Proposal to create a Global Internet Registry (GIR)

Original Language Español Date Published 19/01/2018 Last Modified 12/01/2018
Last Call for Comments Period Does not apply Date Ratified Does not apply Implementation Date Does not apply
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Name: Nicolas Antoniello
Organization: Uruguay

Proposal Data

Policy Type: Global
Id: LAC-2018-1
Last version: 1


The following is a global proposal for assigning resources at global level.
It proposes the creation of a virtual RIR that would be responsible for assigning IP addresses and Autonomous System Numbers to organizations without a well-defined, single regionalization (i.e., to organizations that are global by nature and can effectively prove they have operations in more than one region).


There are currently several organizations operating in more than one region which request address resources from one RIR and then use those same addresses (even the same Autonomous System) in more than one region outside the one where such resources were obtained. This is mostly due to economic reasons, as otherwise they would have to request IP and ASN resources in each of the regions in which they operate.
In certain cases, they also use tunnels to expose a single, unified network to the Internet, while in others they simply publish part of the blocks from one site and part from others, sometimes even using the same Autonomous System Number.
As we know, this has the potential to cause various technical issues with Internet routing and additional difficulties both when operating these networks and when interconnecting with them.
I also believe that these cases may be further increased by the proliferation of organizations operating globally distributed networks of Internet of Things devices (IoT) or in case of some possible future evolution of global mobile telephony.
Because of the above, I am proposing a solution that would create a virtual Global Internet Registry (GIR) which would be charged with handling resource assignment requests from organizations that require such resources and can demonstrate this need.


The implementation (as well as the need itself) is an open topic which I believe must be discussed by the community. However, I will present my initial idea which I hope will serve as a starting point for what may become a good solution to a problem that is not (at least in its origin) of a technical nature.

A sixth registry would be created, one which instead of being regional (RIR) would be of a global nature (GIR). This registry would be virtual, so it would not imply the creation of a new organization and would be operated by the five existing Regional Internet Registries (RIRs) in a coordinated manner.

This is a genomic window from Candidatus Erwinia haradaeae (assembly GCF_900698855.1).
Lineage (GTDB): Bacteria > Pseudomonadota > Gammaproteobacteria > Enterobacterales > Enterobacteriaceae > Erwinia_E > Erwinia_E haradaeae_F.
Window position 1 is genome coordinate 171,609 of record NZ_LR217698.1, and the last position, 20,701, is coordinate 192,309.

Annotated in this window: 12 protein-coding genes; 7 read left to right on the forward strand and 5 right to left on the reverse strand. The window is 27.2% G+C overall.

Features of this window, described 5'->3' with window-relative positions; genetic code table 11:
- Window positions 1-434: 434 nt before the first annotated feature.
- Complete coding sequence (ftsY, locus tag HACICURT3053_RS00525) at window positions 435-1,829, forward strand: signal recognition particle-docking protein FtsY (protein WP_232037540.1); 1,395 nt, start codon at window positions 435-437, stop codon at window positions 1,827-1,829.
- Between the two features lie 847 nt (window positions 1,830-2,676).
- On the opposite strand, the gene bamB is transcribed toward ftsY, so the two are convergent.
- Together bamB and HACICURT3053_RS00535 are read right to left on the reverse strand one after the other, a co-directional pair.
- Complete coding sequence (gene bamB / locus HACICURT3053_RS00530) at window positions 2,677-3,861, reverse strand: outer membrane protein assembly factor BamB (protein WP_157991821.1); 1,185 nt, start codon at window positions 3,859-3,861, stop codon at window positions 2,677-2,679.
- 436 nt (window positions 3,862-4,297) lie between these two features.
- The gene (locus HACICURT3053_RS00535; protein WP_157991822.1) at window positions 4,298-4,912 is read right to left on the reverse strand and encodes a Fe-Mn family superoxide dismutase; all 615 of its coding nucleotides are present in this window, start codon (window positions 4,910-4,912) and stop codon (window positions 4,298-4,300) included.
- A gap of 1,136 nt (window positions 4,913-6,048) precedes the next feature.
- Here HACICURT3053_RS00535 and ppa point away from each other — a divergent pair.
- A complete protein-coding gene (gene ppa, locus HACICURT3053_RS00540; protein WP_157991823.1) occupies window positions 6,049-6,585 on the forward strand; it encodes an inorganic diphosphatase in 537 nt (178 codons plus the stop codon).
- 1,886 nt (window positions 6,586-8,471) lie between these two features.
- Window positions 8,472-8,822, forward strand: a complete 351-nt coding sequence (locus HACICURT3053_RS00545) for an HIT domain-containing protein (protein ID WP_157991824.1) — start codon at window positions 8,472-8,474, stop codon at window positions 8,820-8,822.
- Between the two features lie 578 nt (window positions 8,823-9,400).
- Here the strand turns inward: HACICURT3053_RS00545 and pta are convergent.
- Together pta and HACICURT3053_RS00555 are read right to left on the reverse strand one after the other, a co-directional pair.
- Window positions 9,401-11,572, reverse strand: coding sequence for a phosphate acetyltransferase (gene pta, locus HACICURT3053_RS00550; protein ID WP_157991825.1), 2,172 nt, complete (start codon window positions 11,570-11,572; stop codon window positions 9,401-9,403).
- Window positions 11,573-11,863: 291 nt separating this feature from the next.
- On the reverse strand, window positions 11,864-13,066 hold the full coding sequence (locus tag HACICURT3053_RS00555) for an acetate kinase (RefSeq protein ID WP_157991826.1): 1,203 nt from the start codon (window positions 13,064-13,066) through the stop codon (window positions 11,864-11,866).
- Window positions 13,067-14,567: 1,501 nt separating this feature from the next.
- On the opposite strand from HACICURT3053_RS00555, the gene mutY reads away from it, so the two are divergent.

This GIR would receive resources – both IP addresses and Autonomous System Numbers – from the IANA (now PTI) and assign them based on the resource assignment policies in force in each region, with the following provisos:
- The organization applying for resources must prove that it maintains operations in more than one region and comply with the requirements for the assignment of resources of all the regions in which it operates. If the requirements of two different regions are incompatible, the GIR will be responsible for specifying which of the requirements presenting incompatibility the organization must meet (the GIR must justify its decision).
- The assigned resources will be registered in a GIR registration system which will be maintained and coordinated by the five existing RIRs. These resources will be registered as global resources, with no specific link to any particular region.
- The GIR (made up and operated by the five RIRs) will have the ability to define a membership fee scheme for requesting resources, for which their global nature will be considered. For this I suggest a cost that is higher than that of requesting resources from a single RIR, but lower than the cost of applying for membership in each region where the applying organization has operations. This scheme should be designed and proposed by the GIR to each of the RIRs, where it should be approved using the mechanism each of the five RIRs has for approving membership fees and characteristics.
- When assigning resources, the GIR will assign as many Autonomous Systems as are necessary for the requesting organization to operate its networks in all the regions in which it maintains operations. For this, the organization must submit a global general diagram of its networks and a global addressing plan, in addition to the requirements of the RIRs in each region where it operates.
The GIR will assign global IP (IPv4 and IPv6) address resources, which may be used by the requesting organization in any of the global ASNs it holds, always according to the addressing plan submitted to the GIR at the time of the request.
If an organization which has been assigned global resources wishes to modify its general network structure or address plans in such a way that it affects or modifies the geographical distribution presented at the time of the last request, the organization must present an updated addressing plan and general distribution of its networks.

Additional Information

It is estimated that this proposal requires broad regional and global discussion at RIR level.


As much as the global policy requires.


The issue of regional resources being used outside the region where they are obtained has been discussed at various times in both technical and public policy forums.